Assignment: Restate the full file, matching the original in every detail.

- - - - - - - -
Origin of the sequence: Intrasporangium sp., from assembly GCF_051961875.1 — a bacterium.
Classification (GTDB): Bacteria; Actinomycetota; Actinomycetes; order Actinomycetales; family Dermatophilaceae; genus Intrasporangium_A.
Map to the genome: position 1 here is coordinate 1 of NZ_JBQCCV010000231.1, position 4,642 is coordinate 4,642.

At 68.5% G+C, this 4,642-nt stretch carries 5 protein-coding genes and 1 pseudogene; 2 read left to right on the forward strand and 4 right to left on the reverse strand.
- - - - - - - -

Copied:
Origin of the sequence: Intrasporangium sp., from assembly GCF_051961875.1 — a bacterium.
Classification (GTDB): Bacteria; Actinomycetota; Actinomycetes; order Actinomycetales; family Dermatophilaceae; genus Intrasporangium_A.
Map to the genome: position 1 here is coordinate 1 of NZ_JBQCCV010000231.1, position 4,642 is coordinate 4,642.

At 68.5% G+C, this 4,642-nt stretch carries 5 protein-coding genes and 1 pseudogene; 2 read left to right on the forward strand and 4 right to left on the reverse strand.